Grilled prawns are grilled prawns. If you buy a nice, plump, fresh product from your favorite guy at the fish counter, you’re going to have a good time — even if you scorch the thing. But please don’t. Oftentimes grilled prawns (and shrimp for that matter) can be straightforward. Salt and pepper, a burst of acid. Done. New York City chef Harold Dieterle does the opposite, brushing the little guys with a spread made with some of Thailand’s most iconic flavors: coriander, lemongrass, galangal and lots of coconut milk. It’s as if you were sipping a bottle of Chang on a beach in Ko Samui. And when cooking with prawns, always leave the head on. That’s where the flavor is.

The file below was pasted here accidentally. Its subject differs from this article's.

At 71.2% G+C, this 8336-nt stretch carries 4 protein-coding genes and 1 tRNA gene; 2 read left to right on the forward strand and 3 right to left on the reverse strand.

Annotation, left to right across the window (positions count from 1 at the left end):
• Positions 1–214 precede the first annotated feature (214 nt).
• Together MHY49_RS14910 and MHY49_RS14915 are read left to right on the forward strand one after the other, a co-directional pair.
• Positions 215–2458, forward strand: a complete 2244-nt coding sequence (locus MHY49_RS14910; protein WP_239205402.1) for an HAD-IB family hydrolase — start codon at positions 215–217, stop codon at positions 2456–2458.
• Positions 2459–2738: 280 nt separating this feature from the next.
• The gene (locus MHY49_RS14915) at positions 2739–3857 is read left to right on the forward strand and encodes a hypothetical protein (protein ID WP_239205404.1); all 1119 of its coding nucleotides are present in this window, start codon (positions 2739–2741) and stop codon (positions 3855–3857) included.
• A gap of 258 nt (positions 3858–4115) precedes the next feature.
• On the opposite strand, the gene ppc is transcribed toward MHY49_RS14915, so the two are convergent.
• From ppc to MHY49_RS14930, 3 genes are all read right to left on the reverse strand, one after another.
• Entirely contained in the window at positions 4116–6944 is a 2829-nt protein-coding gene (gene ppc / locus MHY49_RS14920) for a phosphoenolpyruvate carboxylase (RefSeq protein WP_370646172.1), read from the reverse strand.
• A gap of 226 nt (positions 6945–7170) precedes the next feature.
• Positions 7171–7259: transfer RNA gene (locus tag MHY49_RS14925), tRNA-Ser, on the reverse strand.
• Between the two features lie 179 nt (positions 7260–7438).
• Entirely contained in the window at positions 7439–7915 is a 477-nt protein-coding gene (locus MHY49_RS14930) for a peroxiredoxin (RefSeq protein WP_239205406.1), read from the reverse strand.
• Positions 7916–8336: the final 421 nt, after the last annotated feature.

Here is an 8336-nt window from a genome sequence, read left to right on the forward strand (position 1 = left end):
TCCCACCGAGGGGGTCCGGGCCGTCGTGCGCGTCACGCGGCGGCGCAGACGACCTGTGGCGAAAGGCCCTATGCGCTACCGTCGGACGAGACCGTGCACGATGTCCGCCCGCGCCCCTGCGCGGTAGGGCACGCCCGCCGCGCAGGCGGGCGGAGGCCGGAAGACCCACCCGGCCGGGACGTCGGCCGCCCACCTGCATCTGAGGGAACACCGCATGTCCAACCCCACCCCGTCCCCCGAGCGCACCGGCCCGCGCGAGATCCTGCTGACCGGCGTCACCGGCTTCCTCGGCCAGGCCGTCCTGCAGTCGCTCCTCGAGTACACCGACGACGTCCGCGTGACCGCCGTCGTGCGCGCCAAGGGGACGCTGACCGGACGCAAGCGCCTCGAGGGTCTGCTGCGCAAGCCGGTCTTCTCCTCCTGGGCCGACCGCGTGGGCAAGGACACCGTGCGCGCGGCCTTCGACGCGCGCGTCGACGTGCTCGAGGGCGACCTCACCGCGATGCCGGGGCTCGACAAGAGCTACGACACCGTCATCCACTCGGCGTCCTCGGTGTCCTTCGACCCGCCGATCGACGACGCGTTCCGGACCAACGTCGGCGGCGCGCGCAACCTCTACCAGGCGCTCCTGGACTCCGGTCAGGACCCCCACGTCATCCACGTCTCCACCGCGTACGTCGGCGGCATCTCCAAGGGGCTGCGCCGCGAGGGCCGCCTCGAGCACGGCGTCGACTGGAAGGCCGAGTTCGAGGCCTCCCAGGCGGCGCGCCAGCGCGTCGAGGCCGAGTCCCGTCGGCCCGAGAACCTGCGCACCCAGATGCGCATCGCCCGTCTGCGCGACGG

Also see: Harold Dieterle Bought A Big Green Egg
- 2 teaspoons red Thai chili, seeds removed, thinly sliced
- 1 teaspoon shallots, sliced
- 1 teaspoon galangal, peeled and minced
- 1 teaspoon lemongrass core, sliced thinly
- 1/2 teaspoon shrimp paste
- 1 teaspoon ground white peppercorn
- 1/2 teaspoon whole coriander seeds
- 1/2 teaspoon minced cilantro stems
- 1 teaspoo kosher salt
- 1 teaspoon sumac (optional)
- 1 cup coconut milk
- 16 prawns, peeled with head still attached
- 1 lime, cut into quarters
For the grilled prawns
Place all ingredients through the coconut milk in a blender and run until smooth and paste-like. Reserve in a small bowl.
Heat the grill to 550 to 600°. Hot. Brush one side of each prawn with the paste and season the other with salt or pepper. Cook the prawns on a hot grill on one side, covered for 3 minutes. The grill will serve as a sort of oven, so there is no need to flip. Remove from the grill and squirt with lime juice. Serve immediately.